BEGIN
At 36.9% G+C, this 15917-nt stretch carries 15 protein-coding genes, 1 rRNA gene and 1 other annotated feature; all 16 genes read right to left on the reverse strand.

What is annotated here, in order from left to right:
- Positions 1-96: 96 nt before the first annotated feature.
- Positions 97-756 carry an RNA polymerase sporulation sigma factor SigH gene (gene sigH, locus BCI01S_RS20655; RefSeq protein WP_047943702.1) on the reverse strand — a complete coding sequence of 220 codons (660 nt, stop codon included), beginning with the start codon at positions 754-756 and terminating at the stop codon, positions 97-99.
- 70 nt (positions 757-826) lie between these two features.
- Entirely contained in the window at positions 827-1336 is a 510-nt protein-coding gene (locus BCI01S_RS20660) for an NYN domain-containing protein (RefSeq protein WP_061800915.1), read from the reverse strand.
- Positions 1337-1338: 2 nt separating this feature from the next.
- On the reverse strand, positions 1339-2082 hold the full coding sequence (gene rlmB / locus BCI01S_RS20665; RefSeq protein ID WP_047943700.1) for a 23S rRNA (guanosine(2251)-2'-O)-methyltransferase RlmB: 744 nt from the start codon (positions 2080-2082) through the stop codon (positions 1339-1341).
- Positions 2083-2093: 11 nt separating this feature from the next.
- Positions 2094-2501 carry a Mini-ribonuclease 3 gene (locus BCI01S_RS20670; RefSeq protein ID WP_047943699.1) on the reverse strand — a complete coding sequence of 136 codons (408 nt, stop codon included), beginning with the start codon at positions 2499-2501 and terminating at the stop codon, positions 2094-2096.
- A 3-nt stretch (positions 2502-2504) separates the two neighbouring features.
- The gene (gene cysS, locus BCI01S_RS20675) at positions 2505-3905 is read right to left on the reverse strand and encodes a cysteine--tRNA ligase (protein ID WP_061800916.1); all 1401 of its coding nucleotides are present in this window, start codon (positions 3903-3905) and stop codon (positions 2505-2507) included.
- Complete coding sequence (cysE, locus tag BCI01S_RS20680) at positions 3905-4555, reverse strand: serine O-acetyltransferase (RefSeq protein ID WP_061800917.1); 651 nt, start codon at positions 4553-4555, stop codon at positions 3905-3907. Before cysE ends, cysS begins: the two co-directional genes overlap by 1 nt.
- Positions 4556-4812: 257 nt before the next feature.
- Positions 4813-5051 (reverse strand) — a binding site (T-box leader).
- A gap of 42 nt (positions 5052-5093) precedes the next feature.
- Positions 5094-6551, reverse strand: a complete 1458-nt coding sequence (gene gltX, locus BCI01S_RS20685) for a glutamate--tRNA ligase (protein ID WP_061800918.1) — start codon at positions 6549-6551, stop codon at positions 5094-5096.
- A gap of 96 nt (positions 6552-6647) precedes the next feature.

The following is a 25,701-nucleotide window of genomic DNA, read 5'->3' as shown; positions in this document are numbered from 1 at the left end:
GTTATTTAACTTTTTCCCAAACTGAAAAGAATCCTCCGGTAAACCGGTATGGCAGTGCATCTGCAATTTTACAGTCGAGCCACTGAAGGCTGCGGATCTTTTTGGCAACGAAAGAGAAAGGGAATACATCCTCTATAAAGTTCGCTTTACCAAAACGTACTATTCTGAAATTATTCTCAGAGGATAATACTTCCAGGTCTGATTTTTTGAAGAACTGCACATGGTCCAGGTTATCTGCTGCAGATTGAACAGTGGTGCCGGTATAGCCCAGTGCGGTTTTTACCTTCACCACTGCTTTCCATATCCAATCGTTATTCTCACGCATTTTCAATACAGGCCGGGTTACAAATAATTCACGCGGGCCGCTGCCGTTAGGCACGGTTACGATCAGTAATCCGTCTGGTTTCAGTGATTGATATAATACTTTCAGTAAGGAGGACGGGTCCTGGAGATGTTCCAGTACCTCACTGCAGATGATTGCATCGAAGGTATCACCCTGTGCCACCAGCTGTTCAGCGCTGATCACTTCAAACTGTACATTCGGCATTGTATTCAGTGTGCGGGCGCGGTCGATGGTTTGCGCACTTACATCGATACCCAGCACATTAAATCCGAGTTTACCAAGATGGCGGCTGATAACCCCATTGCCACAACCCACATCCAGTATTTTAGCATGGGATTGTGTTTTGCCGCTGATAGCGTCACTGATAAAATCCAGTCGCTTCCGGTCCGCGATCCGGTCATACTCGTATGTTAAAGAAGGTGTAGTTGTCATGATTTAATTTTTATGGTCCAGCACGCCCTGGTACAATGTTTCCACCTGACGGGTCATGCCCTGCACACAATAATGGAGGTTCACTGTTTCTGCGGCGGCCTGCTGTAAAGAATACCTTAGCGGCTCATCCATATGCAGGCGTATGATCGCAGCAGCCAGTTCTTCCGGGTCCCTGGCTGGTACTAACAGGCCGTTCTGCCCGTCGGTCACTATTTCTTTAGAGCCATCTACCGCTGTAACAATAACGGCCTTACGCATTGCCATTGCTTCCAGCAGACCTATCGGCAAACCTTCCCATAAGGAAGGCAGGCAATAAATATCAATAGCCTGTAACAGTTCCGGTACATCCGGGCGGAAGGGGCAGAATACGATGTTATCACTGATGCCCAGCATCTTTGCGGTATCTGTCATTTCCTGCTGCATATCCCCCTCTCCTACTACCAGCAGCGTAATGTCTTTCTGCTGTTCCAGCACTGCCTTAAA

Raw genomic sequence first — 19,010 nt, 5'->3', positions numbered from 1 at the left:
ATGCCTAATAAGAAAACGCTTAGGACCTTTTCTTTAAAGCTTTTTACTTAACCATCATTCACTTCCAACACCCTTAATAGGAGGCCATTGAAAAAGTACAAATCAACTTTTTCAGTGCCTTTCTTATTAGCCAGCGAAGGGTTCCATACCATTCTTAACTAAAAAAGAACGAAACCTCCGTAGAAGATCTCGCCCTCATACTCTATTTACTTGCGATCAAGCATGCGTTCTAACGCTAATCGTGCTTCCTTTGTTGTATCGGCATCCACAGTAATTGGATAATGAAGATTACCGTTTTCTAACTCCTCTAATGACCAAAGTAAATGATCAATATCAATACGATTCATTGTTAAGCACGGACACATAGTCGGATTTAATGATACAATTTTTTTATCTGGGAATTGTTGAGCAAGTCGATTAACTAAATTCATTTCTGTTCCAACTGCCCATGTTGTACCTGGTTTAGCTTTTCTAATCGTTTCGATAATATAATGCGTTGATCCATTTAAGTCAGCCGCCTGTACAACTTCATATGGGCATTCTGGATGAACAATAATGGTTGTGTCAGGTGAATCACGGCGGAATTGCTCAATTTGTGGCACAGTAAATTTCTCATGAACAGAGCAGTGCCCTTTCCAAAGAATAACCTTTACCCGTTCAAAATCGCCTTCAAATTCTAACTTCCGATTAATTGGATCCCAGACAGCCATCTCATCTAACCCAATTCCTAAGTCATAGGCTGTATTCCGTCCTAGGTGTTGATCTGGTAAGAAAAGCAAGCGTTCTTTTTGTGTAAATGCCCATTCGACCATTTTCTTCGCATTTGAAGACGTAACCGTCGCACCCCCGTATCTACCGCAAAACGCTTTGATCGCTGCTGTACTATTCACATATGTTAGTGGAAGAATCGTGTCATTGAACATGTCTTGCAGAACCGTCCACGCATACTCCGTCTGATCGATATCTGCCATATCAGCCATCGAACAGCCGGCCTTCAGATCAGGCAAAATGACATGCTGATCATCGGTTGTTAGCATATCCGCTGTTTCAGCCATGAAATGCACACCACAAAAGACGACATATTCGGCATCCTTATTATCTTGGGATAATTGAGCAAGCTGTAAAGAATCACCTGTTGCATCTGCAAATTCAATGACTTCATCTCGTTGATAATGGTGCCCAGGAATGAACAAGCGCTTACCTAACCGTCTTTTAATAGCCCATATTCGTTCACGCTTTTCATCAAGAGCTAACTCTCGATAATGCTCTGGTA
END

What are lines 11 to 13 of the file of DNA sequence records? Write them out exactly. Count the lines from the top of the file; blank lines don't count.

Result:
- A 3-nt stretch (positions 2502-2504) separates the two neighbouring features.
- The gene (gene cysS, locus BCI01S_RS20675) at positions 2505-3905 is read right to left on the reverse strand and encodes a cysteine--tRNA ligase (protein ID WP_061800916.1); all 1401 of its coding nucleotides are present in this window, start codon (positions 3903-3905) and stop codon (positions 2505-2507) included.
- Complete coding sequence (cysE, locus tag BCI01S_RS20680) at positions 3905-4555, reverse strand: serine O-acetyltransferase (RefSeq protein ID WP_061800917.1); 651 nt, start codon at positions 4553-4555, stop codon at positions 3905-3907. Before cysE ends, cysS begins: the two co-directional genes overlap by 1 nt.